Beneath the Surface of ADHD: The ADHD Iceberg

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To understand the ADHD iceberg, first picture an iceberg: a chunk of ice is visible above the water, but there’s even more below the surface, unseen.

ADHD works the same way. The ADHD iceberg model is a way to help people understand the internal and external symptoms of ADHD. Since the emphasis is often on ADHD’s external symptoms, people tend to forget that there’s more to ADHD than just what they can see. It puts this internal experience into words.

ADHD is about more than just being hyperactive or getting distracted. The ADHD iceberg captures and describes the effort people with ADHD have to put into living in a world made for neurotypical people (people without mental illness) and the psychological toll that takes on people with ADHD. 

Tip of the Iceberg of ADHD

These are the behaviors most commonly associated with ADHD. These are what people immediately think of when they think of the condition.

  • Fidgeting
  • Impulsive behaviors
  • Concentration issues
  • Getting easily distracted
  • Giving up on tasks before finishing them

Under the Surface of ADHD

While the symptoms at the tip of the ADHD iceberg aren’t necessarily wrong, they tell an incomplete story. Living with ADHD can also involve dealing with challenges like:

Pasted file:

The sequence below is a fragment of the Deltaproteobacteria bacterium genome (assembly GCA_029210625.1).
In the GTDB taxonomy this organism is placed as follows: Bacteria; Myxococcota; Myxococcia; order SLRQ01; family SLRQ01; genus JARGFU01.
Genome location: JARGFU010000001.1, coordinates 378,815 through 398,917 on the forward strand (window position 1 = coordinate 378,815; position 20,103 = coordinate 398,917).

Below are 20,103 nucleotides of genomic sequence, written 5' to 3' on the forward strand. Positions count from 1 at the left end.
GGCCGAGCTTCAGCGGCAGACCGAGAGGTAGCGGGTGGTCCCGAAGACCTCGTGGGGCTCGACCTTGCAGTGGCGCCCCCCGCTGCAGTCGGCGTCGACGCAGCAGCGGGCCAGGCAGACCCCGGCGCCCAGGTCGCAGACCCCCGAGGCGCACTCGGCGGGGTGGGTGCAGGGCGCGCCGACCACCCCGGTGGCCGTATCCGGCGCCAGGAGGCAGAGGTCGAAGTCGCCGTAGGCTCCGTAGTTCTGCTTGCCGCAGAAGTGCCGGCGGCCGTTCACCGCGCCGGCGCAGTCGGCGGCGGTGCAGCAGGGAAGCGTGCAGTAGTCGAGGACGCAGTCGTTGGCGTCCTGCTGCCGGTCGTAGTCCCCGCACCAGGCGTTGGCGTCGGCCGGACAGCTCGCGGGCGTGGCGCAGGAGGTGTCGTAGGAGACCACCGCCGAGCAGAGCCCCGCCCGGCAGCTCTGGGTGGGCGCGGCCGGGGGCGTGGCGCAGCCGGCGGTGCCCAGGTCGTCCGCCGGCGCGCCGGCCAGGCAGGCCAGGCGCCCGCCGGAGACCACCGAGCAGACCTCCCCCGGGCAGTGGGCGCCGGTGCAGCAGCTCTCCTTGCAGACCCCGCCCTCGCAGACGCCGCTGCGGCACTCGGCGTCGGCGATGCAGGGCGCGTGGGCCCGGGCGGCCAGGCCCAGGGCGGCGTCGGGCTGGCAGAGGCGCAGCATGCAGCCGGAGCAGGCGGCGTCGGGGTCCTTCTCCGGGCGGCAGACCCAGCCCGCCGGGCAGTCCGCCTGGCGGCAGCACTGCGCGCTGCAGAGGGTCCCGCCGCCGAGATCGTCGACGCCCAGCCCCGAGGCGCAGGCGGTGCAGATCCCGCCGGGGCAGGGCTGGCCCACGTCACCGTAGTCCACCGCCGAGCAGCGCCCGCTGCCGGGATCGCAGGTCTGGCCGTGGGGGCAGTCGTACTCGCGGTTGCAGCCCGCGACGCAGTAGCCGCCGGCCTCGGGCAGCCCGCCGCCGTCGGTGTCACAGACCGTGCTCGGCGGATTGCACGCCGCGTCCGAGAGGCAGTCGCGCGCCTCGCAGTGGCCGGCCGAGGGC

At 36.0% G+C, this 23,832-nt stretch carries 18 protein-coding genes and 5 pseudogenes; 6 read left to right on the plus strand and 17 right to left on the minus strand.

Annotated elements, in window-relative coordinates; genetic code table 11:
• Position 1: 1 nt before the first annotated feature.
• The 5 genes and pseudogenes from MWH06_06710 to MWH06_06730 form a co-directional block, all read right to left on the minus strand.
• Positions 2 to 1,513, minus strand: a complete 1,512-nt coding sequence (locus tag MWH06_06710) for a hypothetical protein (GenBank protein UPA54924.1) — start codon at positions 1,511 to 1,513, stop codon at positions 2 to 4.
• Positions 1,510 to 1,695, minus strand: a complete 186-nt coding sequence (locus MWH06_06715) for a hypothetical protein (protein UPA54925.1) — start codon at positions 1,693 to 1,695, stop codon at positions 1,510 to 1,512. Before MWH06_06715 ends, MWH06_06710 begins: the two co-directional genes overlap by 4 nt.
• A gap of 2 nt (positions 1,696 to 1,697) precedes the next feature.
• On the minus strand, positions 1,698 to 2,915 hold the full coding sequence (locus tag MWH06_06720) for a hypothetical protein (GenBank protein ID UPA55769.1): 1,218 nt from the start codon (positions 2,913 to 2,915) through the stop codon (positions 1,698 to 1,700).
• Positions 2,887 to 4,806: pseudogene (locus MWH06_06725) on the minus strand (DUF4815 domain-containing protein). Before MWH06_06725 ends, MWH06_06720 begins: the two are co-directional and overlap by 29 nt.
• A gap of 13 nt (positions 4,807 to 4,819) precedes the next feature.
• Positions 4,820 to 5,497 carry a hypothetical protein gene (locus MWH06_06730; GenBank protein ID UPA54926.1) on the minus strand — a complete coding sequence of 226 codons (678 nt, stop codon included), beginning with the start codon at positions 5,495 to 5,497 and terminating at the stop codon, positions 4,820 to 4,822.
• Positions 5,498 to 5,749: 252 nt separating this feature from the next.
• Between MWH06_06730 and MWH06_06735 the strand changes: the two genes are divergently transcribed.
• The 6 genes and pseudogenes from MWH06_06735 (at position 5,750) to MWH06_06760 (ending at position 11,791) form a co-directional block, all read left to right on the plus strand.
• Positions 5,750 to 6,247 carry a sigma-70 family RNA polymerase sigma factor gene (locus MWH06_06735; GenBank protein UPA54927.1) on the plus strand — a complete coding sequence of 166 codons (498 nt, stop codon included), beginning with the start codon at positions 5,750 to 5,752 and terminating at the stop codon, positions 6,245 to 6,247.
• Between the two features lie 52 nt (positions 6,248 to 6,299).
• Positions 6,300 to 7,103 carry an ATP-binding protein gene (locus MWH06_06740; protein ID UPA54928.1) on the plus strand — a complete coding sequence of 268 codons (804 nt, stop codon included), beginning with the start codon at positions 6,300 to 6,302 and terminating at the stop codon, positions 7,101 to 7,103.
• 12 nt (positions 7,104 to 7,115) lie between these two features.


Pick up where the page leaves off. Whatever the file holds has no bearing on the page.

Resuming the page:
• Sleep issues
  • Executive dysfunction
  • Emotional dysregulation
  • Forgetting to take care of basic needs or tasks
  • The monetary and time cost of memory issues
  • Mood shifts
  • Anger outbursts or meltdowns
  • Fluctuating between being overly organized or disorganized
  • Low self-esteem
  • Relationship challenges
  • Issues processing information
  • Substance use or addictive behaviors
  • Binge eating
  • Constantly losing items
  • Low frustration tolerance
  • Comorbid conditions like depression, anxiety, eating disorders, sleep disorders, and more

How People with ADHD can use the ADHD Iceberg

The ADHD iceberg can be a helpful model for people with ADHD to explain their experiences to their colleagues, family members, partners, friends, and others.

Many people with ADHD (especially adults and girls or women) are overlooked or misunderstood because their ADHD symptoms don’t tend to look the way people expect them to. Girls and women are less likely to exhibit hyperactivity or disruptive symptoms, leading people to overlook their unique struggles. By using an easy-to-understand analogy, patients can help other people help others understand their ADHD better.

Looking at a model can also help people with ADHD understand their own experiences better. It can help them recognize behaviors and struggles as symptoms that they might not have put into words before, making it easier to explain their situation to therapists and themselves.

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